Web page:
Please Don't Lie
Yes, I've been away from the blog for a while, and my plans for a fall P.S. Boot Camp II got waylaid in light of recruitment travel, flexapp issues, and life in general. Usually, when I come back on the blog after the summer I try to write some cleverly-titled post that offers some humor to kick off the admissions season. And as you know, I do troll through discussion boards to see what you guys are wondering about so I can be responsive. I was therefore disappointed to find, in my first troll through the online discussions, that some people are discussing whether or not to lie on their Yale Law School applications. So, although I have written about this before, let me be blunt:
People who lie make me angry. And you won't like me when I'm angry.
Specifically, some students are discussing whether or not to lie on the question on our application that asks whether or not you have taken a test preparation course. I explained our rationale for this question (and the one asking about any assistance you received in preparing your application), but it appears that some students believe that by saying they didn't take a course, when in fact they did, they will somehow gain an advantage in our admissions process.
Leaving aside whether or not this is true, let's just cut to the chase. Lying on an application -- ANY application (job, law school, government forms, etc.) -- is REALLY STUPID. Once you sign your name to anything which you certify to be true, when you know that it isn't, you have pretty much committed yourself to living under a sword of Damocles for the rest of your life. That's because, even if the underlying "lie" is very minor, and may not have been material to anything to begin with, the act of deliberately falsifying a document with the intention to mislead the recipient is a huge blemish on your character, and if your lie is ever discovered, you are basically screwed. Why? Well, obviously, providing false information is lying. And giving false information in order to gain an unfair advantage is cheating. And if you obtain a seat at Yale by lying and cheating...that's stealing. Your 179 LSAT is not going to be so impressive if we discover that you are a liar, a cheat, and a thief. And stupid.
You may be wondering how we would ever know. I'll be honest, unless my spidey senses go up when reading an application, I generally don't go around digging for dirt on people. But my friends, you would be shocked at the amount of random information that comes flowing into our office about various applicants, from sources other than themselves. There's more information than you realize about you out there...particularly if you've, you know, been out in public and interacted with people, for example in a law school test preparation class. Anyway, if and when it's appropriate, we do cross-check information we discover with the information provided on the student's application. In 98% of the cases, the information checks out. In the 2% that don't...well, those people get pulled from our pipeline and receive a ding letter. Pretty simple.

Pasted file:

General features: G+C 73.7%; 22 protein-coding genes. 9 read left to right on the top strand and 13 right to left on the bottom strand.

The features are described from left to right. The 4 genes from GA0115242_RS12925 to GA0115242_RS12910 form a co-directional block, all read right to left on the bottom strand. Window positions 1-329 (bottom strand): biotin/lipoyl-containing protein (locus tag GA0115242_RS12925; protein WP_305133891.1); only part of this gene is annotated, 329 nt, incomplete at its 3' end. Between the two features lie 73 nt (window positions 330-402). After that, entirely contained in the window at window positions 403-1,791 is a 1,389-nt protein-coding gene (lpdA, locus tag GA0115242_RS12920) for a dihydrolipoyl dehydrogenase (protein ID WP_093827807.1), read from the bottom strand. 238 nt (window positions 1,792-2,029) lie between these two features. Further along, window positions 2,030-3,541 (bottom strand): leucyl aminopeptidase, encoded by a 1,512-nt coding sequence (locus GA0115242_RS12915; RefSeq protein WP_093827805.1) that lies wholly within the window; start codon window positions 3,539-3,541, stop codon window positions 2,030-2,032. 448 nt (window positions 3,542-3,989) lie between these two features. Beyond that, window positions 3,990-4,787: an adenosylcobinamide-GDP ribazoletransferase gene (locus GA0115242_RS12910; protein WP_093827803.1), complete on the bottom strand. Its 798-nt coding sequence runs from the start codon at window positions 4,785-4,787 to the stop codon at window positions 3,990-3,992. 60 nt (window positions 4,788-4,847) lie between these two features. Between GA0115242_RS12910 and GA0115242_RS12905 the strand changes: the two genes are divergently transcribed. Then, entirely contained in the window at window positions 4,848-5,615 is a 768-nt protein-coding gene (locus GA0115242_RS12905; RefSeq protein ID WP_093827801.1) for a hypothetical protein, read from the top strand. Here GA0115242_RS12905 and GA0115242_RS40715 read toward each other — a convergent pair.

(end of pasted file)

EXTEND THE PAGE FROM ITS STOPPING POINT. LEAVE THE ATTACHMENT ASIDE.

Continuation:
That's, of course, if we're being nice. Yale, like every other law school, has the option to report any instances of applicant miconduct -- which includes providing inaccurate or miselading information on your application -- to LSAC's Misconduct Committee. The Misconduct Committee's investigation is limited to only an objective finding of whether the alleged misconduct occurred; in other words, your subjective intent -- whether your error/omission was intentional -- is not a part of the inquiry. If there is a finding of misconduct, a copy of the investigative report and the Committee's findings are permanently attached to your LSDAS report and sent to every other law school to which you have applied or will apply to. For the rest of your life.
The information you provide in your application also follows you into law school. So, for example, a discovery in your third year that you lied on your application can be grounds for disciplinary action in your law school, not certifying you for the bar, and even revoking your admission at that time. And finally, even if you skate through law school and the bar undetected, when you are sitting for your polygraph to get your Top Secret clearance to become the Special Assistant to the Director of Homeland Security or whatever, and your polygrapher asks, "Have you ever lied on an application?" (this is the one of the more specific follow-ups to the initial "Have you ever lied?" question for the polygraph), you'll ping.
Which only brings home how dumb it is to lie on your application, especially about something like taking a test preparation course. I mean, lying is bad no matter how you do it, but someone who, say, forges an entire LSDAS report is dumb in a "Holy crap I can't believe he tried to get away with that!" kind of way. A person who lies about taking a test prep course is dumb in a terrorist who tried to get back his Ryder truck deposit after blowing it up kind of way. There's stupid, and then there's stupid.
Anyway, it's your choice. I'll be back with some condensed Personal Statement tips, as well as a new series that will be exploring our employment numbers in details. And I'll be starting to read apps this week!
UPDATE: As a follow-up to this post and an example of how anything you put down on paper could be verfied years (and decades) later, here is a current story from the Yale Daily News.